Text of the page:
The inventor believes, but does not wish to be bound by, the asthetic valueof a circular target. It is much more common to shoot at a basketball hoop in a backyard. The inventor believes the circular target would encourage practice and therefore would be a valuable backyard addition.

SUMMARY, RAMIFICATION AND SCOPE

Accordingly, the Ball Accuracy Target can be instrumental in the teaching and practicing of ball placement. It is designed for soccer, football and baseball practice, however it can be easily adapted to any sport regardless of the mode by which the ball is moved. Furthermore, the targethas the additional advantages in that

it can be used by one individual or by a group of students;

it has a limited target area for the student to perfect his ball placing skills;

it provides a 360 degree target choice and the frame provides many verticalpositions to set up different targets for practicing various ball placementskills;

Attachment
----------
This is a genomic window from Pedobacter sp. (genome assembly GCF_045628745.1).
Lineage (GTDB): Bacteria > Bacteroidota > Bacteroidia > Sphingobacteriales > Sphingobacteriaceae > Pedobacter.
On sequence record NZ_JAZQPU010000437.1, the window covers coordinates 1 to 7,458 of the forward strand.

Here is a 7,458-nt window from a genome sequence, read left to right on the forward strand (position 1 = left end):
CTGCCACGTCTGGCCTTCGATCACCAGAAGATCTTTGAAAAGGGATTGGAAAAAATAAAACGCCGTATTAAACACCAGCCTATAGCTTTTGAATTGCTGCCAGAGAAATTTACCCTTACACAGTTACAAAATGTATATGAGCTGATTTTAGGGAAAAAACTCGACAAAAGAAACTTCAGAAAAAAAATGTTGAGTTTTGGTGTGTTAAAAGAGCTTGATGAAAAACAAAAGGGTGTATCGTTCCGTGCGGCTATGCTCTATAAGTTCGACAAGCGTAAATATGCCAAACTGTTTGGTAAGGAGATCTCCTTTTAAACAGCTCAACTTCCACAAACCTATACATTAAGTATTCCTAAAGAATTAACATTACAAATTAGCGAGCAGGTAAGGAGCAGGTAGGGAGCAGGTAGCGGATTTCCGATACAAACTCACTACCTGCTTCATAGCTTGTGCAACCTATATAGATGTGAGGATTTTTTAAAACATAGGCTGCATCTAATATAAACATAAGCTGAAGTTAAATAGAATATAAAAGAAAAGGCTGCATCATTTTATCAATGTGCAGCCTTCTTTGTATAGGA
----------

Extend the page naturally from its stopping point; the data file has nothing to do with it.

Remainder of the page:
it has different base attachments to allow it to be free standing staked into the ground, suctioned to a gymnasium floor or adhered to a carpeted gym floor; and

it is lightweight and quickly assembled and disassembled allowing it to be simple to use, highly portable and easily stored;

the target can be used as a goal in an instructional soccer game.

Although the above description contains specifications, these should not limit the scope of the invention but rather should be taken as illustrations of the more primary functions. For example; the target and or net can be in many different shapes or sizes; the elongated support poles can raise or lower the target in many different ways; the rotation of the target can be accomplished in various manners and the materials used to construct the invention can greatly vary.

Thus the scope of the Ball Accuracy Target should be determined by the appended claims and their legal equivalents, rather than the examples given.

Patent Citations
Cited PatentFiling datePublication dateApplicantTitle